Healthy team members also exercise the right to be spoken to in cases where blind spots or differences negatively impact the team! Teams with healthy emotional intelligence will show candour and speak with relationally-mature forthrightness. This often needs to happen outside meetings, too, where the focus on addressing such behaviours are motivated by enhancing relationship and optimising areas of mutual interest.

Team members can ‘lead up’ by helping their team leaders to preserve a healthy culture. This needs a commitment to eliminating toxic attitudes and foreign values that ultimately threaten everyone, anyway.

Objectively and intentionally appealing to agreed standards of conduct is not about tattling or triangulation, but ‘speaking the truth in love’ directly to each other where matters of concern are raised that are directly, but with humility.

Finally, this doesn’t defer to a leader to have to address every problem, then. Of course, team members approach concerns that they do have to raise with leaders in a spirit of protection, respectfulness and seeking of each other’s best interests.


2 thoughts on “Creating a Positive Team Culture

  1. What is the best strategy to deal with people you believe that shouldn’t be on a team without causing major offense?

    Whilst as Christians we are encouraged to have the Eph 4:15 conversations with people I still find it personally somewhat perplexing, and sometimes even frustrating that people cannot receive constructive feedback.

    Relationship is the essential key in all aspects of life to convey your thoughts to others. But the tendency of a lot of people today to be more “reactive prone” as opposed to “provactive prone” is a worrying trend that I believe needs to be addressed.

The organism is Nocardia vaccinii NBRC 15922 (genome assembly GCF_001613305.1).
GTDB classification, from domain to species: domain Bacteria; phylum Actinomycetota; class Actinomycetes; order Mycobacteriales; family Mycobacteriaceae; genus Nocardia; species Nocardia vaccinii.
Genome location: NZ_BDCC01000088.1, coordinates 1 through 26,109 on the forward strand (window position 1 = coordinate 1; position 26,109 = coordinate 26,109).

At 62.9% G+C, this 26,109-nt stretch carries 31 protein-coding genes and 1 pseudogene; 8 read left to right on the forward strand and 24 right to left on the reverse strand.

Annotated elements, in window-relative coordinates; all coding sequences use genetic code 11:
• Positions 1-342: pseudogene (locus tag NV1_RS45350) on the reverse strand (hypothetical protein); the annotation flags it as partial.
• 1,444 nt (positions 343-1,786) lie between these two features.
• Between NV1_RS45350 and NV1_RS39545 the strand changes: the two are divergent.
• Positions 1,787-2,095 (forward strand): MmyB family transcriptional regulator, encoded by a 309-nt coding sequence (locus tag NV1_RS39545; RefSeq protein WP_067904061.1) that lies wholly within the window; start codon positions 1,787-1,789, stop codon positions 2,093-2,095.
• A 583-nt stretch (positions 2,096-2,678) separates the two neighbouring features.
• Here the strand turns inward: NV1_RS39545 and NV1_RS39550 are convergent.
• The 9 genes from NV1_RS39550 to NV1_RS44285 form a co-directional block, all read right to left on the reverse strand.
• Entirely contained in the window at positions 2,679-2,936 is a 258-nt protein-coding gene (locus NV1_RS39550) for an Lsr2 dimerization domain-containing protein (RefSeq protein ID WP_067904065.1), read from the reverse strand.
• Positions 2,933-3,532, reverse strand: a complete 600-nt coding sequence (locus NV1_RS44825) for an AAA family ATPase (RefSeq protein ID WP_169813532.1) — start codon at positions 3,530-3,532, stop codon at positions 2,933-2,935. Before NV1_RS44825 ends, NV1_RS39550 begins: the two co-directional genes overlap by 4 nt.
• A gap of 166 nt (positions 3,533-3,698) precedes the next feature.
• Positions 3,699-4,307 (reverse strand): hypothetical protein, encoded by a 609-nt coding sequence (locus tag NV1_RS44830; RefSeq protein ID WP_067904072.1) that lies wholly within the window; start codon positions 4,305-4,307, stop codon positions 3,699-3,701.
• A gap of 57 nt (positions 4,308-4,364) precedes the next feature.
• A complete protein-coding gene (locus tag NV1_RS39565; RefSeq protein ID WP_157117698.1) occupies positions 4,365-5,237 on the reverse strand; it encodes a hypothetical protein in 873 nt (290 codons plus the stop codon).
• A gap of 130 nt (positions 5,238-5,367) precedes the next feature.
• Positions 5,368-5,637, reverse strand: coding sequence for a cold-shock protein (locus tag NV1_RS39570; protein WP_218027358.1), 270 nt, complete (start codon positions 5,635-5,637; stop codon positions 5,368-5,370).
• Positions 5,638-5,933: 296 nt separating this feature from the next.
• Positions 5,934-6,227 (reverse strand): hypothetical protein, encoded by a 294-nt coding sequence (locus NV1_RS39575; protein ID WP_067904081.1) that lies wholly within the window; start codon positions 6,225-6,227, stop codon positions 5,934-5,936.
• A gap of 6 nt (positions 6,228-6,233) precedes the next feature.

Happy to hear your thoughts Rob.

    Pete A

    Interested to hear your thoughts?

    • In separate posts I’ve looked at techniques such as using the Johari window which assesses where people are at in relation to groups. Those with blind spots need feedback from the group. Some people can deflect or rebuff loving criticism from one, but healthy community pressure nudges people toward change. This is usually a delicate matter if feedback is resisted, or if there are hidden issues, but the process is not owned by one or by a minority. True love is shown by respecting the individual’s value and strengths and by sometimes showing patience, as long as a team (or community) doesn’t avoid or procrastinate. Some people’s weaknesses are papering over issues about which they can be vulnerable, even easily bruised. However, the greater good (or the lesser evil) ultimately needs priority in most cases. This is reflected in situations where a team bring pressure to bear for change, effectively implementing stage two and three of Jesus’ conflict resolution strategy of Matthew 18:15-20. A person who fails to listen to loving counsel of several people where the issue at hand cannot be overlooked needs to then own their response. If they won’t, and if they become reactionary, the damage that could result will usually need them to preferentially submit to the majority in the spirit of 1 Corinthians 6:1-7, but with every effort being made to redeem relationship wherever possible.